Another product of my 1990 Topps research that I found fascinating was the enormous amount of “offer” or “ad” cards that Topps packed into their products. Every pack got a “Spring Training Fever” sweepstakes card or a offer for one of many different Topps clothing items, sometimes an offer for cards, sheets or a binder instead. But 1990 also marked the debut of Topps’ quarterly magazine and the company chose A’s slugger Jose Canseco as the face of it’s promotion as well as the cover subject for the first issue.
In every 1990 Topps Holiday factory set, an oversized (about postcard sized) yellow card with ordering information was included, that depicted Canseco. Each of these cards has a “code” at the bottom (presumably for printing purposes) and this is where variations come into play:
The type on the left, with the larger print, printed horizontally, seems to be the “common” type as I pulled 9 of them out of 11 sets. The remaining two were of the smaller print, diagonally-printed type shown at right.
Another Canseco-featured ad/insert comes from the 1990 Topps Debut ’89 and 1989 Topps Traded boxed sets. This time, all the Topps Magazine order info is squeezed on to a mini card (the size of Topps’ 1986-1990 Mini Leaders). This card, again, can be found with a couple different “codes” on the back:
“B 89 A” and “B 89 H” are the two codes that I came across. A’s outnumbered the H’s (7 to 3) but I am not entirely sure if those are the only codes available on the inserts. Something tells me that other letters may also exist.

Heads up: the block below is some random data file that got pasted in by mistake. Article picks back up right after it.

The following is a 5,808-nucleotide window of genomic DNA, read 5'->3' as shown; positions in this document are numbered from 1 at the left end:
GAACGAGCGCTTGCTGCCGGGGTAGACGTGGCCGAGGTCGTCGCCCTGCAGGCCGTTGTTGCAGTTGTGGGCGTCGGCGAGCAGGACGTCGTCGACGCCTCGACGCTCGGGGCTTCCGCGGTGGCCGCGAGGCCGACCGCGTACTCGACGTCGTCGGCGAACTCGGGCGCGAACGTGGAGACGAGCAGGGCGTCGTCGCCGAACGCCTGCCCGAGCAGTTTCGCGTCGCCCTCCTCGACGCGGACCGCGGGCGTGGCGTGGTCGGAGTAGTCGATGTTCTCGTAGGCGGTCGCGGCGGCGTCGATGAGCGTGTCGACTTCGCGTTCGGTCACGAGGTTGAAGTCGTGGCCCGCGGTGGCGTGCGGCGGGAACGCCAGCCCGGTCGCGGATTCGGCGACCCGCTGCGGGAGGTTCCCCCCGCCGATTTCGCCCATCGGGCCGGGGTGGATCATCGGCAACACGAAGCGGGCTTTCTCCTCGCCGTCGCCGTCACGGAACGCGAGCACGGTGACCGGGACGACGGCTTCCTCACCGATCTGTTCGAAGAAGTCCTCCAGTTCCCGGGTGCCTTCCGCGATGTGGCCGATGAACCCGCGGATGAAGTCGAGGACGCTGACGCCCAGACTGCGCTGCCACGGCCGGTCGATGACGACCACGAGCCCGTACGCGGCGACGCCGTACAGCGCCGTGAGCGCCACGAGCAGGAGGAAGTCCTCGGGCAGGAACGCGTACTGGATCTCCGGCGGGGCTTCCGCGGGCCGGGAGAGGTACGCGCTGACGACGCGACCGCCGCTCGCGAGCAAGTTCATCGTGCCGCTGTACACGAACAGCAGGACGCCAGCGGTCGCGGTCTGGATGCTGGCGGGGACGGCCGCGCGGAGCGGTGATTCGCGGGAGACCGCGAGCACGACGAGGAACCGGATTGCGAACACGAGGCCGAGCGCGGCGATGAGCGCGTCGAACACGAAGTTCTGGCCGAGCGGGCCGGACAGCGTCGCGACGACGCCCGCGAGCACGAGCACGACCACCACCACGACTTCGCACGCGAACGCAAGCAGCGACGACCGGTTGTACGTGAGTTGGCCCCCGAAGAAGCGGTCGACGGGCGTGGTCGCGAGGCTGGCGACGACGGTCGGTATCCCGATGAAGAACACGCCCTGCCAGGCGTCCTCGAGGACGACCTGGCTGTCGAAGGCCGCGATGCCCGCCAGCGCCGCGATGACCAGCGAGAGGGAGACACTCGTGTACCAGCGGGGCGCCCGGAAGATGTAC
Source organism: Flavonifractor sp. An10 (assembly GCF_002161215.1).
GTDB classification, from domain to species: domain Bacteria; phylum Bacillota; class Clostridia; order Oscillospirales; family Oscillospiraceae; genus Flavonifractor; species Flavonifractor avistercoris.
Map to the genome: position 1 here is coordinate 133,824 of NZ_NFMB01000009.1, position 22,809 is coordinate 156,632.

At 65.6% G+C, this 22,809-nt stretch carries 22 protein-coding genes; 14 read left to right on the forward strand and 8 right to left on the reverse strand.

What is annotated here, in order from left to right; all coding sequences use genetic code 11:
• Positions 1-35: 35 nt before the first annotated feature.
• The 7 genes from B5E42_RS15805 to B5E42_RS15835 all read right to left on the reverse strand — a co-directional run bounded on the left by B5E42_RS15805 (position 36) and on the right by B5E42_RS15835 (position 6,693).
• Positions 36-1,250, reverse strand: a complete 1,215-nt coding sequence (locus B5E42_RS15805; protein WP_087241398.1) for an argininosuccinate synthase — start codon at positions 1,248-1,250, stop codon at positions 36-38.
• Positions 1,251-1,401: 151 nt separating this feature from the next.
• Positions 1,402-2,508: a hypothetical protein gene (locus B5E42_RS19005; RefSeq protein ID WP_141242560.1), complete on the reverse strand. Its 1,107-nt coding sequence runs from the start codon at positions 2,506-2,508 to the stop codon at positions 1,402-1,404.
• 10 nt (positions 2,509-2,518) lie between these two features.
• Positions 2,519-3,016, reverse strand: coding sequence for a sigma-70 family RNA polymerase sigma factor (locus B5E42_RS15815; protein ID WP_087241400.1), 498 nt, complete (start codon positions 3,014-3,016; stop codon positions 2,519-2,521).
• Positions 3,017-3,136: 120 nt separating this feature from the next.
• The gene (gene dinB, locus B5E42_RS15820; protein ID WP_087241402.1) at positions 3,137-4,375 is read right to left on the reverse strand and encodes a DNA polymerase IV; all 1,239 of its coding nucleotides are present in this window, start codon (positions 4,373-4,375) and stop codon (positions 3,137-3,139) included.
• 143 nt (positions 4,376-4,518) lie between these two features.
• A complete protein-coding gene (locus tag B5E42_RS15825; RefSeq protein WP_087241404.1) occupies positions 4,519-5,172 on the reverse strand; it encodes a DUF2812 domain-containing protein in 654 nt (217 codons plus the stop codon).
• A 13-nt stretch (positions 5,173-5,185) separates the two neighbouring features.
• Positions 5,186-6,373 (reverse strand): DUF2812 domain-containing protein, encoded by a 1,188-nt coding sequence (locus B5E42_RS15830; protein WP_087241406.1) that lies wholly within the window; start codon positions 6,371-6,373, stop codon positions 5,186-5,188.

In regular old 1990 Topps packs, a similar insert can be found, urging readers to purchase a subscription of Topps Magazine. This time, it’s not a code variation, but rather a card stock variation:
The copy at left in each scan is printed on Topps’ traditional, gray cardboard stock. The card shown at right is printed on Topps’ “ireland” or white card stock (used for it’s retail box sets, traded boxed sets, Topps debut, etc…). Though currently I cannot confirm it, there may exist a 3rd variety that is printed on Topps’ “vanilla bean” card stock, the same type of card stock used for the O-Pee-Chee sets, looking like a mix between the two shown above.
That’s it for now. I’m sure there are more out there and I’d like to hear of any Canseco/Ad variations that I didn’t cover here, so feel free to email me at: email@example.com with and new info!